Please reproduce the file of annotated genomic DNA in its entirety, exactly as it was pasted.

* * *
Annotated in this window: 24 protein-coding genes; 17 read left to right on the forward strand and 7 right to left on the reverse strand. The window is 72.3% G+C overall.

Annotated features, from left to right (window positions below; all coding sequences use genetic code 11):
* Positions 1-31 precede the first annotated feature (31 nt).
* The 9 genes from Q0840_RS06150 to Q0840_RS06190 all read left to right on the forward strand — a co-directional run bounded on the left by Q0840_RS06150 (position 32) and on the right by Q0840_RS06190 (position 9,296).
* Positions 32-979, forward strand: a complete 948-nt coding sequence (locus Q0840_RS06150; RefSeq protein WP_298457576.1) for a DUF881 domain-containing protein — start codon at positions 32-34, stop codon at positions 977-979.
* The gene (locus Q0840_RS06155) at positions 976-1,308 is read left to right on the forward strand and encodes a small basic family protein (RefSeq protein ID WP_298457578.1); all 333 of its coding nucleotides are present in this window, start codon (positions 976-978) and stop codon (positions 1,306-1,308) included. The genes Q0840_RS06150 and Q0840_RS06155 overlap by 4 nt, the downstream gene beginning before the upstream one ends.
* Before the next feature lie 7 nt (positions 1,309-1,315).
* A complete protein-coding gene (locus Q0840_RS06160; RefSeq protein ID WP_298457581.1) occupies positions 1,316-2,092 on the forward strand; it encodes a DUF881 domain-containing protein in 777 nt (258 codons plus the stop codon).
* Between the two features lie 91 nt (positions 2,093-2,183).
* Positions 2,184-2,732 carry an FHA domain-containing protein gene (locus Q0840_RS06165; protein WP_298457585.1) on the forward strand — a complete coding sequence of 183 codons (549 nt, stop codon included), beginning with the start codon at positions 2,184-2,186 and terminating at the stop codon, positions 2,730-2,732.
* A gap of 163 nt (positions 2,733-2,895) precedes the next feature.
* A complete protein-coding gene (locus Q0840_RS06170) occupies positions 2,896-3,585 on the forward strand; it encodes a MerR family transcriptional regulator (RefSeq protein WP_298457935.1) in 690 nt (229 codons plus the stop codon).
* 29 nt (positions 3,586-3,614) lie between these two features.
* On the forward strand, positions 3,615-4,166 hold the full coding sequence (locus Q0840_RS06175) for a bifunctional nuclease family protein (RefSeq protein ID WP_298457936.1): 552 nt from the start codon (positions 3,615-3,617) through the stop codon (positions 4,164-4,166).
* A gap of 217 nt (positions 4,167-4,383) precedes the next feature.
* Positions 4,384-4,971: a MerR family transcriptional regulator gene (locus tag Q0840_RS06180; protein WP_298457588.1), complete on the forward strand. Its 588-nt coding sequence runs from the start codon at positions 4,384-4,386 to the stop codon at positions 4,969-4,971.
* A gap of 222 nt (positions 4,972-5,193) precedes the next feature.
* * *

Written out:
Annotated in this window: 24 protein-coding genes; 17 read left to right on the forward strand and 7 right to left on the reverse strand. The window is 72.3% G+C overall.

Annotated features, from left to right (window positions below; all coding sequences use genetic code 11):
* Positions 1-31 precede the first annotated feature (31 nt).
* The 9 genes from Q0840_RS06150 to Q0840_RS06190 all read left to right on the forward strand — a co-directional run bounded on the left by Q0840_RS06150 (position 32) and on the right by Q0840_RS06190 (position 9,296).
* Positions 32-979, forward strand: a complete 948-nt coding sequence (locus Q0840_RS06150; RefSeq protein WP_298457576.1) for a DUF881 domain-containing protein — start codon at positions 32-34, stop codon at positions 977-979.
* The gene (locus Q0840_RS06155) at positions 976-1,308 is read left to right on the forward strand and encodes a small basic family protein (RefSeq protein ID WP_298457578.1); all 333 of its coding nucleotides are present in this window, start codon (positions 976-978) and stop codon (positions 1,306-1,308) included. The genes Q0840_RS06150 and Q0840_RS06155 overlap by 4 nt, the downstream gene beginning before the upstream one ends.
* Before the next feature lie 7 nt (positions 1,309-1,315).
* A complete protein-coding gene (locus Q0840_RS06160; RefSeq protein ID WP_298457581.1) occupies positions 1,316-2,092 on the forward strand; it encodes a DUF881 domain-containing protein in 777 nt (258 codons plus the stop codon).
* Between the two features lie 91 nt (positions 2,093-2,183).
* Positions 2,184-2,732 carry an FHA domain-containing protein gene (locus Q0840_RS06165; protein WP_298457585.1) on the forward strand — a complete coding sequence of 183 codons (549 nt, stop codon included), beginning with the start codon at positions 2,184-2,186 and terminating at the stop codon, positions 2,730-2,732.
* A gap of 163 nt (positions 2,733-2,895) precedes the next feature.
* A complete protein-coding gene (locus Q0840_RS06170) occupies positions 2,896-3,585 on the forward strand; it encodes a MerR family transcriptional regulator (RefSeq protein WP_298457935.1) in 690 nt (229 codons plus the stop codon).
* 29 nt (positions 3,586-3,614) lie between these two features.
* On the forward strand, positions 3,615-4,166 hold the full coding sequence (locus Q0840_RS06175) for a bifunctional nuclease family protein (RefSeq protein ID WP_298457936.1): 552 nt from the start codon (positions 3,615-3,617) through the stop codon (positions 4,164-4,166).
* A gap of 217 nt (positions 4,167-4,383) precedes the next feature.
* Positions 4,384-4,971: a MerR family transcriptional regulator gene (locus tag Q0840_RS06180; protein WP_298457588.1), complete on the forward strand. Its 588-nt coding sequence runs from the start codon at positions 4,384-4,386 to the stop codon at positions 4,969-4,971.
* A gap of 222 nt (positions 4,972-5,193) precedes the next feature.